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New legislation in Arkansas singles out Bitcoin miners introducing targeted state fee


The Arkansas Senate has greenlit a resolution introducing legislation to impose fees on crypto miners for excessive energy consumption, Arkansas Times reported on April 15.

The proposed legislation introduces a tiered fee structure to the emerging industry. Miners consuming 1 MW to 2.49 MW of energy would face a fee of $25,000. For energy usage between 2.5 MW and 4.99 MW, the cost would be $50,000. Miners utilizing 5 MW to 10 MW would incur a $75,000 fee, while those exceeding 10 MW would pay $100,000.

Moreover, the legislation stated that the generated funds would be directed to agencies like the State Securities Department, the Attorney General’s office, and the Department of Energy and Environment. These agencies would use the funds for personnel services and operating expenses and perform oversight functions over the digital asset mining businesses.

Senator Bryan King spearheads this push, with seven resolutions already securing the requisite two-thirds majority in the Senate.

Miner’s increasing challenge as halving nears

Mining activities have attracted significant attention from regulators and lawmakers alike because of their electricity-intensive operations, alleged impact on power grids, and carbon emissions.

Pro-Bitcoin advocates such as the Texas Blockchain Council have advocated for alternative views on Bitcoin mining energy usage, suggesting that Bitcoin miners are a net good for the energy grid due to their ability to tailor and curtail demand, unlike traditional data centers.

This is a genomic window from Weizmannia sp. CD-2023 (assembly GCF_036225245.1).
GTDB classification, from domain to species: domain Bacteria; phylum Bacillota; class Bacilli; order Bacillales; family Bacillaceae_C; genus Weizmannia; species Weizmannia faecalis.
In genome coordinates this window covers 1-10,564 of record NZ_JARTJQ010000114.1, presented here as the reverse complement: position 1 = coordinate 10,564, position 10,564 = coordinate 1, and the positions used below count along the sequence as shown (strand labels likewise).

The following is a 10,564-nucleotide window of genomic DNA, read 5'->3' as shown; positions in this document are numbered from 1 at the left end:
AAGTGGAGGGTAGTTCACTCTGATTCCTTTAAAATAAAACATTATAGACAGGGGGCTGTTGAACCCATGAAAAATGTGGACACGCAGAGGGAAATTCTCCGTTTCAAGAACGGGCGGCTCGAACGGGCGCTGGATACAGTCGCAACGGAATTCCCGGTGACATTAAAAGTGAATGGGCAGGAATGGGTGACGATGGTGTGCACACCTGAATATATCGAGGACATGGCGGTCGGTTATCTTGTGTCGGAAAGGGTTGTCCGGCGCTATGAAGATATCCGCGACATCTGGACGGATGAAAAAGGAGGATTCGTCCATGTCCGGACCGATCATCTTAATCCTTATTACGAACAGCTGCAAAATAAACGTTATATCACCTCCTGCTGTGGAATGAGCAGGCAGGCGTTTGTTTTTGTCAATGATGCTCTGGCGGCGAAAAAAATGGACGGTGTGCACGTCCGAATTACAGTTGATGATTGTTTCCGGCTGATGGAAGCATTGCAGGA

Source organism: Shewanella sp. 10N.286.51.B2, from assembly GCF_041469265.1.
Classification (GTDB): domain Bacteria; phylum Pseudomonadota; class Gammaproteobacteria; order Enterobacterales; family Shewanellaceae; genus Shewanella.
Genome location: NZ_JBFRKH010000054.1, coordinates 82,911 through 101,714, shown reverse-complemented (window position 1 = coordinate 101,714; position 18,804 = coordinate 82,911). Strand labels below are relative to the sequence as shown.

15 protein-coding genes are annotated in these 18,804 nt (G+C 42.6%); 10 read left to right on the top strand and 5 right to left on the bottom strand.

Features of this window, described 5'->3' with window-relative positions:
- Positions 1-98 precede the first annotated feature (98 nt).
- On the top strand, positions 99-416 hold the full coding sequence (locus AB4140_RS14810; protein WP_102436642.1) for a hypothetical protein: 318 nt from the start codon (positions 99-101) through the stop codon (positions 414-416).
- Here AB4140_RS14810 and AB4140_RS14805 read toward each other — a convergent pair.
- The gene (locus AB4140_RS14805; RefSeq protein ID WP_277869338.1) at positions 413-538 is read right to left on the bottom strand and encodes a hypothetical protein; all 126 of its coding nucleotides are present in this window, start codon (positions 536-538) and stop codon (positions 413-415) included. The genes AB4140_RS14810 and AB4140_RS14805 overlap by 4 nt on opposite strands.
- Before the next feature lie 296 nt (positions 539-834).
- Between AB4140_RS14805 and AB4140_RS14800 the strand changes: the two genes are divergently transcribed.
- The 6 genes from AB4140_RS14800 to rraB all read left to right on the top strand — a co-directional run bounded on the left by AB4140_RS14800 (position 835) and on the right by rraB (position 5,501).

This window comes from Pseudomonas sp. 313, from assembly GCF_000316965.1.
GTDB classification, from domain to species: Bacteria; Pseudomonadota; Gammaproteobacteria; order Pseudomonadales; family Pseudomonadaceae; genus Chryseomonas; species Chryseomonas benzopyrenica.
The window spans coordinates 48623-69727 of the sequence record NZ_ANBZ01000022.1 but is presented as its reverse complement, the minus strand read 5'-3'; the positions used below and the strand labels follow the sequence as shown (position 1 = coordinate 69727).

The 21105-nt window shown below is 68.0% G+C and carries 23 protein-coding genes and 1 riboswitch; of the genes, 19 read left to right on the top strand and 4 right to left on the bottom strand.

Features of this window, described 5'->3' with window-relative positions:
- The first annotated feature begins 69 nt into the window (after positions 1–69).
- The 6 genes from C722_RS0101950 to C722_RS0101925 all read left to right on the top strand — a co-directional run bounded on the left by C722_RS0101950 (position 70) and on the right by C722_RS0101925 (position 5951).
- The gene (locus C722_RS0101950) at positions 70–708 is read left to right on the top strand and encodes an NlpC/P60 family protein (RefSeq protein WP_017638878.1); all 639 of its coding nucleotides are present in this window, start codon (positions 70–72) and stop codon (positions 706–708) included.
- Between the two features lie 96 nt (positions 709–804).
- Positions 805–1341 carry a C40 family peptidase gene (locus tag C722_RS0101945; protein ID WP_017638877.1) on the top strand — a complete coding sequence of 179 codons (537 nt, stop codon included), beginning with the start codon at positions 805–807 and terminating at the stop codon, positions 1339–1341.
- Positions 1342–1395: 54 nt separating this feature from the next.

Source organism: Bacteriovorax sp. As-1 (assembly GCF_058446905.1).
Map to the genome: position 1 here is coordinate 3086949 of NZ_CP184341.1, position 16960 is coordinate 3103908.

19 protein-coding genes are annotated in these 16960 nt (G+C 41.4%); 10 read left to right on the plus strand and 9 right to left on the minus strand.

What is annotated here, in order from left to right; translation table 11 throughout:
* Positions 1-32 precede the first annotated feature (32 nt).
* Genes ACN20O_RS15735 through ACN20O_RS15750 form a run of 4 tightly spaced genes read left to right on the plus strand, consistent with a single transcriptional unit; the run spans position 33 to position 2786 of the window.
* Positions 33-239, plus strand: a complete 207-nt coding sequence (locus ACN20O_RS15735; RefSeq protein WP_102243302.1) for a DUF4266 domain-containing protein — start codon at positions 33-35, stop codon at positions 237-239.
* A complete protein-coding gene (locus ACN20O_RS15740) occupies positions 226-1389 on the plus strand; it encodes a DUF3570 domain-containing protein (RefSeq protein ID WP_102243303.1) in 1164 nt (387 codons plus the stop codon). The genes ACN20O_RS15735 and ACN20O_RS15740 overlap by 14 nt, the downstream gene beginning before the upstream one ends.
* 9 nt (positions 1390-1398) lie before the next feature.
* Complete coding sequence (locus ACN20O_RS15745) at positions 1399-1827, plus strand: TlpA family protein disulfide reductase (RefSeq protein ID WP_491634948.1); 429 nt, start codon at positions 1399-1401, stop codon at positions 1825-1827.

So, Arkansas’s legislative move aligns with a broader trend of governments tightening regulations on crypto mining.

Norway, for instance, recently implemented stricter rules for data centers, necessitating registration and detailed disclosure of ownership and services. These rules indirectly impact Bitcoin miners by subjecting them to heightened scrutiny.

Meanwhile, imposing stricter regulations and energy taxes on Bitcoin mining could exert a lasting influence on the network, particularly as it approaches the halving event.

The Bitcoin halving event, expected to occur on April 20, would significantly impact crypto miners because it reduces block rewards to 3.25 BTC. Bloomberg reported that this reduction could lead to a revenue loss of nearly $10 billion annually for the industry.

The post New legislation in Arkansas singles out Bitcoin miners introducing targeted state fee appeared first on CryptoSlate.

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